9

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Adrenal Fatigue, Real or Woo?

Answered on August 19, 2014
Created December 07, 2011 at 3:37 PM

Is "adrenal fatigue" a real, quantifiable disorder, and are there studies to back that up, or is it woo-woo science?

77877f762c40637911396daa19b53094

(78467)

on April 28, 2012
at 04:53 AM

Grace - Really? I've read advice on here that is actually dangerous. Doctors aren't gods but they are much better educated than the average hacker.... You just need to know enough to give informed consent.

C14d6e1b6f422db7bb2488d60f8e10c3

(185)

on April 28, 2012
at 01:55 AM

Thanks Quilt. You ROCK. Very real. Who cares what anyone says. I say experience is the best teacher, and Ive experienced it.

3864f9a2af09b1b447c7963058650a34

(3703)

on December 08, 2011
at 11:40 PM

Thanks Bill! U rock!! I think we're all just trying to figure it all out... (and have some fun!)

3864f9a2af09b1b447c7963058650a34

(3703)

on December 08, 2011
at 11:39 PM

Woo = Conventional Wisdom medicine; (snake oil = Big Pharma drugs)

3864f9a2af09b1b447c7963058650a34

(3703)

on December 08, 2011
at 11:38 PM

I'd trust ANY paleohacker before an conventionally practicing endocrinologist...!!!!

3864f9a2af09b1b447c7963058650a34

(3703)

on December 08, 2011
at 11:37 PM

Evelyn, I think you need more attention at home...

Ed71ab1c75c6a9bd217a599db0a3e117

(25477)

on December 08, 2011
at 06:14 PM

The only woo is that conventional medicine ignores something they can fathom or explain.

24df4e0d0e7ce98963d4641fae1a60e5

on December 08, 2011
at 12:37 PM

OK, that drrind.com link has my head spinning. If I have AF my toes are hot, if I have hypothyroid my toes are cold, if I have both my toes are green. Yeah, I'm making those up, but for many many of the symptoms this seemed to be the case.

6cdc6b1e75690cfcc4804a6c9eaa910a

(2171)

on December 08, 2011
at 09:34 AM

Good luck with it Renee...I ran pain free in my foot the day after I started on ADHS after 2 years of problems...the foot was apparently the physical manifestation of my fatigued adrenals (yes I thought it was quack until it worked). Could be placebo I guess...but I've always loved a good placebo as long as it works!

Db4ad76f6f307a6f577e175710049172

(2297)

on December 08, 2011
at 07:28 AM

50% of the time, it works every time.

Ef4c5b09fdccf73be575d3a0c267fdd9

(2539)

on December 08, 2011
at 07:24 AM

LOVE your answers Grace!

5fb654380d04ac372b750ca3faad2e99

(277)

on December 08, 2011
at 12:39 AM

Maybe it's more intricate, but a 50% successful diagnosis sounds about as reliable as flipping a coin.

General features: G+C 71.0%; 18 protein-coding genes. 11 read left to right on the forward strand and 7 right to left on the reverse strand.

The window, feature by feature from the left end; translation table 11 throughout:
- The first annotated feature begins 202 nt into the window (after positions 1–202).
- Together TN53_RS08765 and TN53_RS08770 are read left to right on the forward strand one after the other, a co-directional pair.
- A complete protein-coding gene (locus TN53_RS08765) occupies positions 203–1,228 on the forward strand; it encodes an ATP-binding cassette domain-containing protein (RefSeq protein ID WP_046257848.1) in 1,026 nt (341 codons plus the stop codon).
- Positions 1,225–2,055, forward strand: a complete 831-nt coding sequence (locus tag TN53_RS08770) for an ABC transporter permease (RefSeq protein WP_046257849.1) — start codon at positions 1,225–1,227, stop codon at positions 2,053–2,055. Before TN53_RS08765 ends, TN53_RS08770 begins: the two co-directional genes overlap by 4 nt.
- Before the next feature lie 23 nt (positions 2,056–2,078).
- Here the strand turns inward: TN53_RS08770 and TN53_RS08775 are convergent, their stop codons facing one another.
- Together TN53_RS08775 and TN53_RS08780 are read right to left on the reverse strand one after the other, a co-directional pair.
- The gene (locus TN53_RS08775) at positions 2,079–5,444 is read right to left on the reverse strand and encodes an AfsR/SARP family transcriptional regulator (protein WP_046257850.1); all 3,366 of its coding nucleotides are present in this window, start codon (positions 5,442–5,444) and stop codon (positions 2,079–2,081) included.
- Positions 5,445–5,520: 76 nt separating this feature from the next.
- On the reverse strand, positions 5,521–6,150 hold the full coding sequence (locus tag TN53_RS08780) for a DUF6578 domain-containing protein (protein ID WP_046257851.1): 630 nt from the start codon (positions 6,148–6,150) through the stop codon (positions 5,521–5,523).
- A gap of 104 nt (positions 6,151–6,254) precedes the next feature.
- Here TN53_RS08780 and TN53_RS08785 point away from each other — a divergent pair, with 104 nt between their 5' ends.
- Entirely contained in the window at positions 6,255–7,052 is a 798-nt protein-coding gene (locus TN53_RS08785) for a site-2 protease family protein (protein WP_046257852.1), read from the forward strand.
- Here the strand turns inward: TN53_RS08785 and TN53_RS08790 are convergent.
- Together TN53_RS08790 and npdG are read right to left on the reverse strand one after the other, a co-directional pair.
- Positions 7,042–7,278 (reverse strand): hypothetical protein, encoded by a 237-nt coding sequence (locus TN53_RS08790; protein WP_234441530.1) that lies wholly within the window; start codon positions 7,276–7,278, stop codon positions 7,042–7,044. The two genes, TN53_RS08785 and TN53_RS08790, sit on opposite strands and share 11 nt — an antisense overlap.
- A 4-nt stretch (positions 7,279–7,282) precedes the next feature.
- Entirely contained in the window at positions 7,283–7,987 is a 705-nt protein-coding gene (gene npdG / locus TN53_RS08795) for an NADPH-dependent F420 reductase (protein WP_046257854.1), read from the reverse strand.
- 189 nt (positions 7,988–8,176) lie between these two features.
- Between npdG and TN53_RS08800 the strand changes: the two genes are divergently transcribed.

3864f9a2af09b1b447c7963058650a34

(3703)

on December 07, 2011
at 11:24 PM

If you are searching in pubmed... http://www.ncbi.nlm.nih.gov/pubmed?term=hpa%20axis however I believe CW solutions are pretty weak... (moronic matching of the pharmaceutical to the symptom)

3864f9a2af09b1b447c7963058650a34

(3703)

on December 07, 2011
at 11:22 PM

If you are searching in pubmed... http://www.ncbi.nlm.nih.gov/pubmed?term=hpa%20axis

F92e4ca55291c3f3096a3d4d3d854986

(11698)

on December 07, 2011
at 09:07 PM

I just started ADHS. Glad to hear someone else who takes it. I'd never heard of it before.

1d0497f8781845ab371b479455bfee8e

(11157)

on December 07, 2011
at 06:59 PM

Haha, "woo-woo" is how my mutt barks LOL! "Woo woo woo!"

6cdc6b1e75690cfcc4804a6c9eaa910a

(2171)

on December 07, 2011
at 06:06 PM

Shah78 - I was on ADHS for a while, now replaced by another (generic) licorice root based product as I can't get the ADHS delivered online in the UK. I have to say the ADHS was better.

De267f213b375efca5da07890e5efc25

(3747)

on December 07, 2011
at 05:03 PM

He looks like a bit of a quack but the information at that link still looks good. I think a Paleo diet rich in fruits and veggies probably doesn't need the supplements though.

77877f762c40637911396daa19b53094

(78467)

on December 07, 2011
at 04:40 PM

what supps worked for you?

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13 Answers

13
3864f9a2af09b1b447c7963058650a34

(3703)

on December 07, 2011
at 10:50 PM

Good question. There is so much that mainstream medicine doesn't know how to address and adrenals/thyroids is another one besides:

--gluten intolerance

--silent inflammation

--infertility, impotence, MOOBIES (boobs on men), premature hair loss or grey/white, multiple sclerosis, heartburn/GERD, caries/cavities, dental disease (ala Weston A Price), hypertension, hypothyroidism, T2DM (diabetes), heart disease, cancer, IBS, indigestion, gallbladder disease, kidney stones, depression, bipolar, autism, ADHD, etc

--toxicity and obesogens like the endocrine disruption from gluten, n-6 pufas, heavy metals, GMO 'products', xenoestrogens, plastics, high fructose corn syrup, pesticides, etc

--true cause of autoimmune disorders and 99% of western civilization diseases is related to the GUT and subsequent permeability and immune effects...

Have you seen this from our paleo community???

Diane Sanfilippo of Balanced Bites: http://balancedbites.com/2011/12/balanced-bites-podcast-episode-15-adrenal-fatigue-part-1.html

Robb Wolf (and his podcasts): http://robbwolf.com/2009/10/12/my-training-and-adrenal-fatigue/

Recovering: http://www.livingpaleo.com/guest/paleo-diet-and-organic-eating-with-antonio.html

http://www.paleovillage.com/2011/08/08/adrenal-fatigue-the-conventional-or-the-alternative/

Previous PH threads: